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Community Property and Separate Property Laws in Texas Divorce

Sep 27, 2021 | Divorce, Property Division

In Texas, the division of the assets is under a community property system. The community property system has a constitutional base. The following forms of martial property ownership found in common law states have never been part of Texas law: dower, curtesy, tenancy by the entirety, and surviving spouse’s right of election to take a forced share of the deceased spouse’s estate.

Community property is the standard way of dividing the marital property in Texas. There are two categories of property in a Texas divorce. Community property and separate property.

Additionally, in Texas, a spouse’s separate property consists of (1) property owned or claimed by the spouse before marriage; (2) property acquired by the spouse during marriage by gift, devise, or descent; or (3) recovery for personal injuries sustained by the spouse during marriage, except any recovery for medical expenses and loss of earning capacity during marriage.

3.002 of the Texas Family Code defines community property simply as “…the property, other than separate property, acquired by either spouse during marriage.” Section 3.003 of the Texas Family Code provides that all property possessed by either spouse is presumed to be community property at the time of divorce or annulment.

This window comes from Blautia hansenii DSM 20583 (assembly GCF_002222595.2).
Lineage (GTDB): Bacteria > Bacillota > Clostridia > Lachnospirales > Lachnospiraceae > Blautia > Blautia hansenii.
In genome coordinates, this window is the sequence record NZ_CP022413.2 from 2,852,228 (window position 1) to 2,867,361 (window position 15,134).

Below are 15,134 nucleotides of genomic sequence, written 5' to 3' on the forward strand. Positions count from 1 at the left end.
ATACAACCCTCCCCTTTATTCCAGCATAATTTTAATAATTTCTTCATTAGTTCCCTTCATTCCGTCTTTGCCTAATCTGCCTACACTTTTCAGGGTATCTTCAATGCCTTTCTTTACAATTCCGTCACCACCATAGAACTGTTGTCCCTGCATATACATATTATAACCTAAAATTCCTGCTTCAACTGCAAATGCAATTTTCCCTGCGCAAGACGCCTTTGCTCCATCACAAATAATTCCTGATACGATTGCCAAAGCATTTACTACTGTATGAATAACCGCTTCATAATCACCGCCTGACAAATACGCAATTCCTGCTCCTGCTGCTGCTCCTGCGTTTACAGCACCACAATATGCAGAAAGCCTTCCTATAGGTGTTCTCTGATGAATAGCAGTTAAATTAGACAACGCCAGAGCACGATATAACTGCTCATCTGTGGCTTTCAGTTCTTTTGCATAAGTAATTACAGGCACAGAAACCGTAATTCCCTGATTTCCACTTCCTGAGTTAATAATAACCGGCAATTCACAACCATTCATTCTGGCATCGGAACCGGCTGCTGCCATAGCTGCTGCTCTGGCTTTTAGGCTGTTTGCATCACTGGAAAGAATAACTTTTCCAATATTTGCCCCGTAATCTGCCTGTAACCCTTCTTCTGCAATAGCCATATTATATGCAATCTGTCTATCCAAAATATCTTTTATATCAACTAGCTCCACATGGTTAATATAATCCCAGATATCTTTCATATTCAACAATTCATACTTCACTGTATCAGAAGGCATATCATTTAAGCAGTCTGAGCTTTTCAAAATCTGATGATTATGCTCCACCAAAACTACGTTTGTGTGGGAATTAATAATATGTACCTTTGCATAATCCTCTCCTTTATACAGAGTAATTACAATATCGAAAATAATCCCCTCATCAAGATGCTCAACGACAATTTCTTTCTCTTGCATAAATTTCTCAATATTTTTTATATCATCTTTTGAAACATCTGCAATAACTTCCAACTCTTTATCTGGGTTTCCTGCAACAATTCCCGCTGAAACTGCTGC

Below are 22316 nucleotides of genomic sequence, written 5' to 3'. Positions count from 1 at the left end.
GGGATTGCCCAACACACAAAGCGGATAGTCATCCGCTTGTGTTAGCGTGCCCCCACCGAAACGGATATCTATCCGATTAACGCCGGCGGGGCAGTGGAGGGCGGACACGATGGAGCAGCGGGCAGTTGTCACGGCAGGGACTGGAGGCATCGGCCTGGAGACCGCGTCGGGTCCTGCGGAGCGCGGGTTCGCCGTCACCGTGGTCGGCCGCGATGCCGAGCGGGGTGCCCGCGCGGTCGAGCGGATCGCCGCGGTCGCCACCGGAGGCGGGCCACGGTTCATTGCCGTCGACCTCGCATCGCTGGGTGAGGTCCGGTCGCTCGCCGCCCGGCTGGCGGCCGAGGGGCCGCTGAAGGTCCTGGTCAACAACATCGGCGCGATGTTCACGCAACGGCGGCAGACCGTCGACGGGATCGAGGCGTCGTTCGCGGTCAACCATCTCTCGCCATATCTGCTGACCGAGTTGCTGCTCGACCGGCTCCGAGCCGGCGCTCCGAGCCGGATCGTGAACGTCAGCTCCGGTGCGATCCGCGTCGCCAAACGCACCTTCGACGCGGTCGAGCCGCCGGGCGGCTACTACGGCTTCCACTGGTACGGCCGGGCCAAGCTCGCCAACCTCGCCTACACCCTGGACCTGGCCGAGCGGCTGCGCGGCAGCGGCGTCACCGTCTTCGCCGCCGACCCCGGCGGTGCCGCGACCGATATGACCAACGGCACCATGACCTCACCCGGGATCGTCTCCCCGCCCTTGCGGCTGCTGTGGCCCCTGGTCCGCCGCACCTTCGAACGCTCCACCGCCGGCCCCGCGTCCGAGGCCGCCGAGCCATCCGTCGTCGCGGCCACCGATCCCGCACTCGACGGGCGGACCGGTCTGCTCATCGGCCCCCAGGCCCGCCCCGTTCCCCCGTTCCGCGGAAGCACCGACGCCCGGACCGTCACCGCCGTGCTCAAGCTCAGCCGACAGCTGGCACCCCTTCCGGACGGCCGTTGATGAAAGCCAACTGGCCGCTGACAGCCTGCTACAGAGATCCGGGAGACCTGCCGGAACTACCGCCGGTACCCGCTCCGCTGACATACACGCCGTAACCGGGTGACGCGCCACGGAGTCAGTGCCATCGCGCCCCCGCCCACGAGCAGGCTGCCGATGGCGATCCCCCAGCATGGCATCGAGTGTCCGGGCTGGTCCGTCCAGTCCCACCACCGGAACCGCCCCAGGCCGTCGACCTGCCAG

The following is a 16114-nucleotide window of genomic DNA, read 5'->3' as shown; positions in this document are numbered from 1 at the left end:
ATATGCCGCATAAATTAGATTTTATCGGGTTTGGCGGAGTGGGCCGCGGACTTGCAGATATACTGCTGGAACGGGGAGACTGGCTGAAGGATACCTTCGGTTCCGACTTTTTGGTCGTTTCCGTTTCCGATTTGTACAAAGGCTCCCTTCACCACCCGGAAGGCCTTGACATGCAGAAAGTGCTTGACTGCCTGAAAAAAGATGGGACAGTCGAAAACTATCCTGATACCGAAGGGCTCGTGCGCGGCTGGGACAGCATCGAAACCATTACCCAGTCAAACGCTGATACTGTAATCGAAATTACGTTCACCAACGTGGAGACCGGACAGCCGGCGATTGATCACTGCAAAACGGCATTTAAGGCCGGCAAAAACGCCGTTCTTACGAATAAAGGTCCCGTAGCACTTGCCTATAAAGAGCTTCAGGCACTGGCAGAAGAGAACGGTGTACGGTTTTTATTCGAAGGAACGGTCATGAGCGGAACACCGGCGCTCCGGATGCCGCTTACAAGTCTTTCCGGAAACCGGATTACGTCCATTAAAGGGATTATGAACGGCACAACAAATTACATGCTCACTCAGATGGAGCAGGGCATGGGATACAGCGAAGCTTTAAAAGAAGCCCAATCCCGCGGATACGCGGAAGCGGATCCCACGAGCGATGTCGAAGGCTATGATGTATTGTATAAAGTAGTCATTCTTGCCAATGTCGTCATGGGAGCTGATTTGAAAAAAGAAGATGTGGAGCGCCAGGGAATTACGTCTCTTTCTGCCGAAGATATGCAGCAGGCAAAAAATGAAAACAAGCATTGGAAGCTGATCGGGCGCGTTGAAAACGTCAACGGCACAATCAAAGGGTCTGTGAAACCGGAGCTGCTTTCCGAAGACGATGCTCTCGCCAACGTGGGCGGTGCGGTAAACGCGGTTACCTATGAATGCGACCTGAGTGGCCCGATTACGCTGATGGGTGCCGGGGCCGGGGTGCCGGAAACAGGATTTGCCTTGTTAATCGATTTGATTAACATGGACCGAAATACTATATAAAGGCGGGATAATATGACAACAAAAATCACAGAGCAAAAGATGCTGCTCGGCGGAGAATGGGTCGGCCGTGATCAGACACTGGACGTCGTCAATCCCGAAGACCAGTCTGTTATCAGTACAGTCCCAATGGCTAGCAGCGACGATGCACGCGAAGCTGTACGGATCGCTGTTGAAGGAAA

In general, community property is any property acquired during the marriage. On the other hand, separate property is any property acquired by the spouse during marriage by gift, device, descent, or property acquired before marriage. There are exceptions to the separate property estates. For example, any income from separate property is community property. Meaning, if a spouse has a rental property considered separate property, any income from that property is considered community property.

There are four additional definitions of community and separate property worth mentioning. (1) Agreement between the spouses by a written agreement signed by both parties. In agreement, spouses (or future spouses) may partition or exchange all or part of their community property. (2) Gifts to other spouses are presumed to include all of the income or property that might arise from that gift. (3) Tracing principle, which means that assets purchased with a separate property are themselves separate property (4) Quasi-Community Property which is property acquired in another state, which would have been classified as community property if acquired under the circumstances while domiciled in Texas, is treated the same as community property for purposes of division on divorce.

In a Texas divorce, a form called Inventory and Appraisement (“I&A”) is usually the standard to classify property. When you hire an attorney, your attorney will have you fill out an I&A form. This form will begin the analysis of dividing the community property to have an accurate idea of what properties are up for division. It is imperative to hire an excellent attorney to help you with the division of the property in a divorce.

If you are facing a situation where you want to hire an attorney to help with your divorce – you need to speak with an experienced family lawyer. The lawyers at the Skillern Firm, led by Board Certified Attorney Matthew A. Skillern, can help you navigate this issue and answer any questions you may have. If you would like to speak to someone about your particular situation, call our office at (713) 229-8855 and speak to one of our experienced Family Lawyers. We are here to help you as we have helped many others.

* At Skillern Firm, we pride ourselves on the results we have achieved for those we help. We stand ready to assist you with any of your Family Law needs. Contact us today.